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Professor Teppo Särkämö from the University of Helsinki is currently studying the interpretation of singing by the human mind as it relates to aging. Singing may have important therapeutic potential.

Any choir participant will likely mention the “euphoric benefits” it has on their mental health if asked why they love singing with the choir, according to a SciTecDaily report.

In essence, a team of neuroscientists and general practitioners voiced optimism about such advantages that would include improving brain function as well as managing a language issue termed “aphasia.”

Professor Särkämö clarified that while there is a lot of knowledge about speech processing, there is little knowledge of singing. He continued by saying that they are currently investigating several singing-related capabilities that may still be present in many neurological conditions.

Therapy Using Melodic Intonation

According to linked Neuroscience research, communication could be practically impossible for patients with aphasia, a neurological disorder that significantly impairs verbal ability and is often brought on by a stroke.

But when people are encouraged to sing a line every day rather than speaking it, this method known as “melodic intonation therapy” remarkably often helps them find their voice.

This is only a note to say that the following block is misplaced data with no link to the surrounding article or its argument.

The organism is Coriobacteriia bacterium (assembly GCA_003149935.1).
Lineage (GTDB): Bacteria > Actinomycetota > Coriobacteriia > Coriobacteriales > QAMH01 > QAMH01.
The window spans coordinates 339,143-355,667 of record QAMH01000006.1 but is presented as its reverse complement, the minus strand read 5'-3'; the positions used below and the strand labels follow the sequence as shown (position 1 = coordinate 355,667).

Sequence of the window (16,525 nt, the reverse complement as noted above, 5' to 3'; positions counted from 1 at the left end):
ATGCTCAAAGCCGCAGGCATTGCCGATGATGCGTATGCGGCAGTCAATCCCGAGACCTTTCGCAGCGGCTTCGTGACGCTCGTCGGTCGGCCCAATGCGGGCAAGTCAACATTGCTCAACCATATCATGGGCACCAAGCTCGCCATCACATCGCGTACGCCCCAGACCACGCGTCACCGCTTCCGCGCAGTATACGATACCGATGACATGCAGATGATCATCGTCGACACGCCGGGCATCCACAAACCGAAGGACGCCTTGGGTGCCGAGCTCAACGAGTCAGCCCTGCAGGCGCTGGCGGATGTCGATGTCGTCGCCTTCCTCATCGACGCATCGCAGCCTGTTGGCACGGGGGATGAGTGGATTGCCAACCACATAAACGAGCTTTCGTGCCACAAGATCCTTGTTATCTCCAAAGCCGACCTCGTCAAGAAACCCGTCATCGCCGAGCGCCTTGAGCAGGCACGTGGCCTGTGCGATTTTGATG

As the PRIMUS project coordinator, Särkämö and his colleagues employed similar strategies, bringing in aphasia people, their relatives, and the general public via specially-run “senior choirs.”

Through the work with aphasics, they hope to eventually enable them to communicate without singing by using singing as a technique for training speech production.

Singing-related brain networks undergo minimal aging 

The researchers conducted extensive fMRI brain imaging of young, middle-aged, and elderly persons who participated in choirs in addition to an aphasia choir to better understand why singing is so crucial at various periods of life.

As a consequence, the team found that singing-related brain networks undergo less aging-related change than speech-related brain networks, indicating that singing is much more universal in the brain and more resistant to aging.

Additionally, according to their research, singing actively is important rather than just listening to vocal music, for example.